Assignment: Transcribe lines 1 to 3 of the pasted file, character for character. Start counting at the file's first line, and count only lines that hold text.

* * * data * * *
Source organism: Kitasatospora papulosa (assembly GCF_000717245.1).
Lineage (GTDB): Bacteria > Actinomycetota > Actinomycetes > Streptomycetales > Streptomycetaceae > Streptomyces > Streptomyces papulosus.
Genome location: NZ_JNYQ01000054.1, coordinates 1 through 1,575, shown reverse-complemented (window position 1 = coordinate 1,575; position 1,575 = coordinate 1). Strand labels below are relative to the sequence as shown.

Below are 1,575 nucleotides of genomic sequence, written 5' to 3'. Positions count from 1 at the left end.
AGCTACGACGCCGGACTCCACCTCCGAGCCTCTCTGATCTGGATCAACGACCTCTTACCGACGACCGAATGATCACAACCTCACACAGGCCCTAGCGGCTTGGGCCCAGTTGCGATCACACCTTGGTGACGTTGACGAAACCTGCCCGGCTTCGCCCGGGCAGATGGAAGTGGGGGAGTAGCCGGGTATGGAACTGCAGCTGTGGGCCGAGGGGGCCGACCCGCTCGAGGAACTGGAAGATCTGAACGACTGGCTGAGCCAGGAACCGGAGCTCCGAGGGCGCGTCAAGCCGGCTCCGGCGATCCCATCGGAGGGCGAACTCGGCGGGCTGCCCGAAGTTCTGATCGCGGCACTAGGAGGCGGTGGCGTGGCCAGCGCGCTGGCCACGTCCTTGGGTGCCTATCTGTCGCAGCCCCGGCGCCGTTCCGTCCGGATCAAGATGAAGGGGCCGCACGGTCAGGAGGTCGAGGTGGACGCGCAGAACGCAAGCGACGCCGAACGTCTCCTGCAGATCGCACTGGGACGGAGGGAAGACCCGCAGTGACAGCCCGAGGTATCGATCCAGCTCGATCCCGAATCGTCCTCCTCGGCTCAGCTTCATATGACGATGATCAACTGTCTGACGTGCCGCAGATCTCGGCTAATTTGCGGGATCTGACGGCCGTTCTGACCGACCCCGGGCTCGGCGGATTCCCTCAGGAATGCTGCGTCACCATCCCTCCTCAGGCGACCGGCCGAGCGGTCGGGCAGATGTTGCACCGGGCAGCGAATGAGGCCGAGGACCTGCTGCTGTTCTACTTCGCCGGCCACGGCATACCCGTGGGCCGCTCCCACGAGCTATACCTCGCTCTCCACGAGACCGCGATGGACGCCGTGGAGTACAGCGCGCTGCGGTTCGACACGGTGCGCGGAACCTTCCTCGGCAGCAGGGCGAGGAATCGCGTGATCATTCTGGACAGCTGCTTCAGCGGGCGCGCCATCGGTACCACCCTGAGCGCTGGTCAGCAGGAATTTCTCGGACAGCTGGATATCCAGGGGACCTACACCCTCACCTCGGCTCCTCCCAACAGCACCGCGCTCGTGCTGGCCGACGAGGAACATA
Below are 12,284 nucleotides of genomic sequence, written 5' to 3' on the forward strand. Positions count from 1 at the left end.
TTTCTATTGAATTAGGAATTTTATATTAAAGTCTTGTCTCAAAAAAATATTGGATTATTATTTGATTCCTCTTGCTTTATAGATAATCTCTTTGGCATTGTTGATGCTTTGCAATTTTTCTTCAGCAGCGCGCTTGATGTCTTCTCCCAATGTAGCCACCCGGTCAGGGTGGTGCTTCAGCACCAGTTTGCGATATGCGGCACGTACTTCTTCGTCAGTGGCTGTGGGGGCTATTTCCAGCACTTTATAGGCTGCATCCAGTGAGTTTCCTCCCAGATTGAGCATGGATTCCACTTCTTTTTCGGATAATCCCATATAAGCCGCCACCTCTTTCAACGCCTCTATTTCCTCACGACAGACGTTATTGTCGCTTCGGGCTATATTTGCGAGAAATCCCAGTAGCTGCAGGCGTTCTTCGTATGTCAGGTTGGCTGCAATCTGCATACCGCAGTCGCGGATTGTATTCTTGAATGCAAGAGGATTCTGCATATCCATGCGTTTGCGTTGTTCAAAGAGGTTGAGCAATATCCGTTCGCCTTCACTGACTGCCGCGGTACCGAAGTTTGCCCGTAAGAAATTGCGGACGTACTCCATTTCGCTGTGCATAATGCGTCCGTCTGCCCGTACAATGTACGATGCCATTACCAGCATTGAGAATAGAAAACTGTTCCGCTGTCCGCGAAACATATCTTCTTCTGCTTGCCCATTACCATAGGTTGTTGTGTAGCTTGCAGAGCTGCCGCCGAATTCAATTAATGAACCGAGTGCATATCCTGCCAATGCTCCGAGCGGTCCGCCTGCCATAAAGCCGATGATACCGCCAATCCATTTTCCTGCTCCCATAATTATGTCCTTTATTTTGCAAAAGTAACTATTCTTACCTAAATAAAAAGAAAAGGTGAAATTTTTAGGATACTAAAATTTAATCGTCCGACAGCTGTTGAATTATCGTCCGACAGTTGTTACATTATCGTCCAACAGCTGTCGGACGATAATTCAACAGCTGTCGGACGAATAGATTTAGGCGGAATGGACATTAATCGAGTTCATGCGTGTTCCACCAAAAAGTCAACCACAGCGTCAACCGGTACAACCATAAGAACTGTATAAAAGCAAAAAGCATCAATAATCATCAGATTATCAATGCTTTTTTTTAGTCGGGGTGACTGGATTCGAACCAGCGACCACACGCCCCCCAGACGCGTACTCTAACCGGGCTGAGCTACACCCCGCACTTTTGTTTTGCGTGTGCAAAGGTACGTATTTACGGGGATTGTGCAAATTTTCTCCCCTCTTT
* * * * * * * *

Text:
Source organism: Kitasatospora papulosa (assembly GCF_000717245.1).
Lineage (GTDB): Bacteria > Actinomycetota > Actinomycetes > Streptomycetales > Streptomycetaceae > Streptomyces > Streptomyces papulosus.
Genome location: NZ_JNYQ01000054.1, coordinates 1 through 1,575, shown reverse-complemented (window position 1 = coordinate 1,575; position 1,575 = coordinate 1). Strand labels below are relative to the sequence as shown.